“Because you are women, people will force their thinking on you, their boundaries on you. They will tell you how to dress, how to behave, who you can meet and where you can go. Don’t live in the shadows of people’s judgement. Make your own choices in the light of your own wisdom.” – Amitabh Bachchan
There is nothing more attractive and inspiring than a strong, independent woman who does not conform to the beliefs and standards that society has set for her. The time where woman are “supposed” to be barefoot and pregnant in the kitchen are long gone. The truth of the matter unfortunately, is that many young girls never get what they deserve – a chance to be a CEO of a company or even just realising her own dreams of following a career that she has a passion for. Gender bias, cultural malpractices, arranged child marriages, human trafficking and medical issues are many of the problems that continue to be an obstacle to girls all over the world. The biggest obstacle in becoming the strong individuals they dream of, remains the lack of education.
8 to 10 million girls in India, between ages 6 and 17, have never set foot in a classroom and are the victims of sexual abuse and child marriages. The whole world is up in arms about violence against women and children, but what can we as educators truly do to make a difference?
International Women’s Day takes place tomorrow (8 March) and people all around the world have made their voices heard. If you haven’t been living under a rock for the past two years you will know that the #MeToo campaign has been trending worldwide. This call to action was started by famous actress, Alyssa Milano in 2017.
The hashtag started trending worldwide after a call to action from actress Alyssa Milano. This campaign was fuelled after allegations of sexual misconduct against Hollywood mogul Harvey Weinstein – and he fell from his throne – HARD! The hashtag is in support of all women who have been sexually harassed or abused by someone and to encourage them to come forward and share their story with the world. So far, over half a million women all over the world have taken part in the #MeToo campaign, indicating how rife abuse and violence against women and children is in this day and age of ‘equality’.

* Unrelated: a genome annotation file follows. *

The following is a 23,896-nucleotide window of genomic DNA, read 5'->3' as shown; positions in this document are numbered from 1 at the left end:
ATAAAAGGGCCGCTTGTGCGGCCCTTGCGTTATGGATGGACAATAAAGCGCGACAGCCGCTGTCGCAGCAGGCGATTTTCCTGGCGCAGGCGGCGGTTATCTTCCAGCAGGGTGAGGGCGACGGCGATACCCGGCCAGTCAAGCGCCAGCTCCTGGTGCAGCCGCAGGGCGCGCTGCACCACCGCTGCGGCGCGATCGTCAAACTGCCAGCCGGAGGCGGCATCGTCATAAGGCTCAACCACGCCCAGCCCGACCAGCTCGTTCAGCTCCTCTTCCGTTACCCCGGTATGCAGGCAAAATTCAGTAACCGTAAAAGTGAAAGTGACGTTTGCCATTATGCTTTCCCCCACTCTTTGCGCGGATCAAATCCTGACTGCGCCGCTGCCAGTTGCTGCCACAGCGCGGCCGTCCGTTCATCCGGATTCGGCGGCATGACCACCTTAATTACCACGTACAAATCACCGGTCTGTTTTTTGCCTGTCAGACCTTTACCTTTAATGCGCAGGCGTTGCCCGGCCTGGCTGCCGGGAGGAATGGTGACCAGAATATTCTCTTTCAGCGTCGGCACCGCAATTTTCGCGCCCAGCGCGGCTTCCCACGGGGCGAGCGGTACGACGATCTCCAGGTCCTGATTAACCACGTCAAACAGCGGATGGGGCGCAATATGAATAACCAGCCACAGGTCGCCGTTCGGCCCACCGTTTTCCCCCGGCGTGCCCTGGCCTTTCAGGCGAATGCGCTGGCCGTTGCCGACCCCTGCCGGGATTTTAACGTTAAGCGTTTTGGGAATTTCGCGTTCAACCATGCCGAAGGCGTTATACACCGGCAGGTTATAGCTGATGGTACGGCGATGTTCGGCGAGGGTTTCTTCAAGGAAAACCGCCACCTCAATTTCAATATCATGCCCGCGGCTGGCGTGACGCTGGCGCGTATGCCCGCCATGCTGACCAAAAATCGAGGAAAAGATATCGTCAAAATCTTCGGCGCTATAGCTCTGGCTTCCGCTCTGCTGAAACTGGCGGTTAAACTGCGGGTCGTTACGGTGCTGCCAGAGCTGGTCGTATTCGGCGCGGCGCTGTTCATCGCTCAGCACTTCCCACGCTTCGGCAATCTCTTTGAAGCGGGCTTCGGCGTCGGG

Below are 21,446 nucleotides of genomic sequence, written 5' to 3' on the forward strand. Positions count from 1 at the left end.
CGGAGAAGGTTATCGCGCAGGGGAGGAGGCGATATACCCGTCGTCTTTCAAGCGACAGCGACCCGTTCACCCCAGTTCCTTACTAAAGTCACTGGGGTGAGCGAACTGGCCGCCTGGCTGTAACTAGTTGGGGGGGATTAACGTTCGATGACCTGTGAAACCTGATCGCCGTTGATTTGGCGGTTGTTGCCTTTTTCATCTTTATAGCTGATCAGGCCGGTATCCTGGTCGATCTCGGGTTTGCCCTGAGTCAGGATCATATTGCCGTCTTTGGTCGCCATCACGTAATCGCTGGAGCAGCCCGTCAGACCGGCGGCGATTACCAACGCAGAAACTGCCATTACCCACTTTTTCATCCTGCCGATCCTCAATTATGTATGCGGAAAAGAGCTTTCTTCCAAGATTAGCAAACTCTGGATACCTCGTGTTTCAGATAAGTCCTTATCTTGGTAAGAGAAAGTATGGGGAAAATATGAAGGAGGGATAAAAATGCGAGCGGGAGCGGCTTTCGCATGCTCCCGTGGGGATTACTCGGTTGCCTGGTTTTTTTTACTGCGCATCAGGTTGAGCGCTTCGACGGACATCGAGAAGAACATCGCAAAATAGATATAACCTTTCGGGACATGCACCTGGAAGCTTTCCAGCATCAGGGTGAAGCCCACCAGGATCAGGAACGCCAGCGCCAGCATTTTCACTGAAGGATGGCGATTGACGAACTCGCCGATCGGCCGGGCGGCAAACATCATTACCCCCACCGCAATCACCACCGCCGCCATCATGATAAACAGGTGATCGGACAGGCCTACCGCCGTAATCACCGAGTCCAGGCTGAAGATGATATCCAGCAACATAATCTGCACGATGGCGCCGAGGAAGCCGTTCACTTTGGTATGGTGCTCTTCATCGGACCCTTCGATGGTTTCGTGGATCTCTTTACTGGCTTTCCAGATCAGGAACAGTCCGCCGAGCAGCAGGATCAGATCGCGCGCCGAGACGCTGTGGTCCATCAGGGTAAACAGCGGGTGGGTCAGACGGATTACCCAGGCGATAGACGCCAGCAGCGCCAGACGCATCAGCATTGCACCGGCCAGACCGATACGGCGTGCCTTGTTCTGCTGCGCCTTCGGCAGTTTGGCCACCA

To solve and aid these problems, we have to identify them first. If girls don’t know their rights, they can never close the gap and achieve their dreams. If you don’t have a solid education the knowledge to what you are entitled to completely passes you by. So how do we as educators empower our girls?
Globally, 246 million boys and girls are exposed to and victims of school-related violence – annually. Start programmes at school where education is provided about HIV, health, leadership and how they can report abuse. Create a safe haven where they feel comfortable to share their experiences and ask questions.
Create a case management programme where members of the community can report GBV cases to the appropriate services, whether it be healthcare, police protection or psychologists.
Create a ‘catch-up’ programme for young women who dropped out of school due to pregnancy or child marriages. Unique learning experiences can encourage them to take back their lives and give themselves the education they deserve.
We have a shining example in the #MeToo campaign. It is of the utmost importance to create public forums and platforms for women and girls to tell their story and see support from the community. Silence will never make the problem go away!
Strong independent women – may we be them and may we raise them!
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